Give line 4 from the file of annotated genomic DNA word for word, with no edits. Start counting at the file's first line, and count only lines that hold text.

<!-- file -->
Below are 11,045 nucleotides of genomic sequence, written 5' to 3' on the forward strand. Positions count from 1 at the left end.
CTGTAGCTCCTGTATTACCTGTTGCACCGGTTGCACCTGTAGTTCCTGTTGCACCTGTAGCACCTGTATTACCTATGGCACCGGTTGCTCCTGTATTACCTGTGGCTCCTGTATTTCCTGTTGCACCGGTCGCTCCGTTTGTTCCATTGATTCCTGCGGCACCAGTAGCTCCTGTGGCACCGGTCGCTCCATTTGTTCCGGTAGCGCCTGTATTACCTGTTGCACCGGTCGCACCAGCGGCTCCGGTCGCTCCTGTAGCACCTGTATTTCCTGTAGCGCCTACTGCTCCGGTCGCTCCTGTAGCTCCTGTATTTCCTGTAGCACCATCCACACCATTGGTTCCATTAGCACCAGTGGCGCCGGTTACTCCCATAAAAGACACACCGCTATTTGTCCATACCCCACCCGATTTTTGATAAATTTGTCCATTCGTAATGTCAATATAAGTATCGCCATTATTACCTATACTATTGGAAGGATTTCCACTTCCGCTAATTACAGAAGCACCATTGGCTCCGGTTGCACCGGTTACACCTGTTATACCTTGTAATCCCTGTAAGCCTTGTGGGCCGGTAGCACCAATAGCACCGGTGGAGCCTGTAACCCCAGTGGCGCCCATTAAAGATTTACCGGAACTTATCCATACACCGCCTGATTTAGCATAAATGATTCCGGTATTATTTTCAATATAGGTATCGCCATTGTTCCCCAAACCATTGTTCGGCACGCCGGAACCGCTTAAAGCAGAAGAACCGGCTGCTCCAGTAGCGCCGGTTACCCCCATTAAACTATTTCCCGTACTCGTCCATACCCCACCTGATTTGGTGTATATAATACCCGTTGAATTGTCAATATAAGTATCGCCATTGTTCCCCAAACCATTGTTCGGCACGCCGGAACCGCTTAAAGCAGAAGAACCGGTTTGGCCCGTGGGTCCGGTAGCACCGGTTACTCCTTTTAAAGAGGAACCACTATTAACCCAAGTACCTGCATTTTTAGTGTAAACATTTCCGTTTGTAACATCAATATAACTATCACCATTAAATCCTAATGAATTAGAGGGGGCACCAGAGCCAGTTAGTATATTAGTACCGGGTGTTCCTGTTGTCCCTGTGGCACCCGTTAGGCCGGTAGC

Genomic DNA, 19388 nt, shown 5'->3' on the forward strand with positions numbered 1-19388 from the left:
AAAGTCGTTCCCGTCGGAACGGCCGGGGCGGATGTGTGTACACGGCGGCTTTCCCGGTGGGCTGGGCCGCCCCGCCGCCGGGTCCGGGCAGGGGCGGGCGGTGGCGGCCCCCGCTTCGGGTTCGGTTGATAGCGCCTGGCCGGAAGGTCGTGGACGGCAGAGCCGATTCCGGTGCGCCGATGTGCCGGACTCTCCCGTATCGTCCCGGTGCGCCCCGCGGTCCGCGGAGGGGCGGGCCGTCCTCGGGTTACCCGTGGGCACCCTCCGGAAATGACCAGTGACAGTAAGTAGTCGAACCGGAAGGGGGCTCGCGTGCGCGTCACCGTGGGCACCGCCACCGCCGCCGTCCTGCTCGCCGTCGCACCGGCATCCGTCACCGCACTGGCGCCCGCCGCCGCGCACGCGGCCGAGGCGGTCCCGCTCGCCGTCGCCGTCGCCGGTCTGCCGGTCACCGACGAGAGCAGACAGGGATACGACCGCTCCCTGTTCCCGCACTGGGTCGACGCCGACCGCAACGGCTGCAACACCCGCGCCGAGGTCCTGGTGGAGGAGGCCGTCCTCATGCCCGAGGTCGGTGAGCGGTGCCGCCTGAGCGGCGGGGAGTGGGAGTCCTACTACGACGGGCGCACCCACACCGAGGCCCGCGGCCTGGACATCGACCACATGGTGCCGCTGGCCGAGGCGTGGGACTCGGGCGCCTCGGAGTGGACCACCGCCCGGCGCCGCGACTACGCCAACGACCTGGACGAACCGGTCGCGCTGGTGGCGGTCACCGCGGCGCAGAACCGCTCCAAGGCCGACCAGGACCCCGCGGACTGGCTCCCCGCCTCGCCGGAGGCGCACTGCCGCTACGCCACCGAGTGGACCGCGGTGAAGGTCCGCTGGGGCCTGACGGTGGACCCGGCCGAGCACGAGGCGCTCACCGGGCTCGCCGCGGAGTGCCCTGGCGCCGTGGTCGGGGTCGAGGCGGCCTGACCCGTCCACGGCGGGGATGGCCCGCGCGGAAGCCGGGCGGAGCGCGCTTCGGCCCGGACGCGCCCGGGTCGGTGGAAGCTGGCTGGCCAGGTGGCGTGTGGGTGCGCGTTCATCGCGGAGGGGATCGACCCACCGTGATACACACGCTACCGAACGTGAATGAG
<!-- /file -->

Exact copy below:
AAAGTCGTTCCCGTCGGAACGGCCGGGGCGGATGTGTGTACACGGCGGCTTTCCCGGTGGGCTGGGCCGCCCCGCCGCCGGGTCCGGGCAGGGGCGGGCGGTGGCGGCCCCCGCTTCGGGTTCGGTTGATAGCGCCTGGCCGGAAGGTCGTGGACGGCAGAGCCGATTCCGGTGCGCCGATGTGCCGGACTCTCCCGTATCGTCCCGGTGCGCCCCGCGGTCCGCGGAGGGGCGGGCCGTCCTCGGGTTACCCGTGGGCACCCTCCGGAAATGACCAGTGACAGTAAGTAGTCGAACCGGAAGGGGGCTCGCGTGCGCGTCACCGTGGGCACCGCCACCGCCGCCGTCCTGCTCGCCGTCGCACCGGCATCCGTCACCGCACTGGCGCCCGCCGCCGCGCACGCGGCCGAGGCGGTCCCGCTCGCCGTCGCCGTCGCCGGTCTGCCGGTCACCGACGAGAGCAGACAGGGATACGACCGCTCCCTGTTCCCGCACTGGGTCGACGCCGACCGCAACGGCTGCAACACCCGCGCCGAGGTCCTGGTGGAGGAGGCCGTCCTCATGCCCGAGGTCGGTGAGCGGTGCCGCCTGAGCGGCGGGGAGTGGGAGTCCTACTACGACGGGCGCACCCACACCGAGGCCCGCGGCCTGGACATCGACCACATGGTGCCGCTGGCCGAGGCGTGGGACTCGGGCGCCTCGGAGTGGACCACCGCCCGGCGCCGCGACTACGCCAACGACCTGGACGAACCGGTCGCGCTGGTGGCGGTCACCGCGGCGCAGAACCGCTCCAAGGCCGACCAGGACCCCGCGGACTGGCTCCCCGCCTCGCCGGAGGCGCACTGCCGCTACGCCACCGAGTGGACCGCGGTGAAGGTCCGCTGGGGCCTGACGGTGGACCCGGCCGAGCACGAGGCGCTCACCGGGCTCGCCGCGGAGTGCCCTGGCGCCGTGGTCGGGGTCGAGGCGGCCTGACCCGTCCACGGCGGGGATGGCCCGCGCGGAAGCCGGGCGGAGCGCGCTTCGGCCCGGACGCGCCCGGGTCGGTGGAAGCTGGCTGGCCAGGTGGCGTGTGGGTGCGCGTTCATCGCGGAGGGGATCGACCCACCGTGATACACACGCTACCGAACGTGAATGAG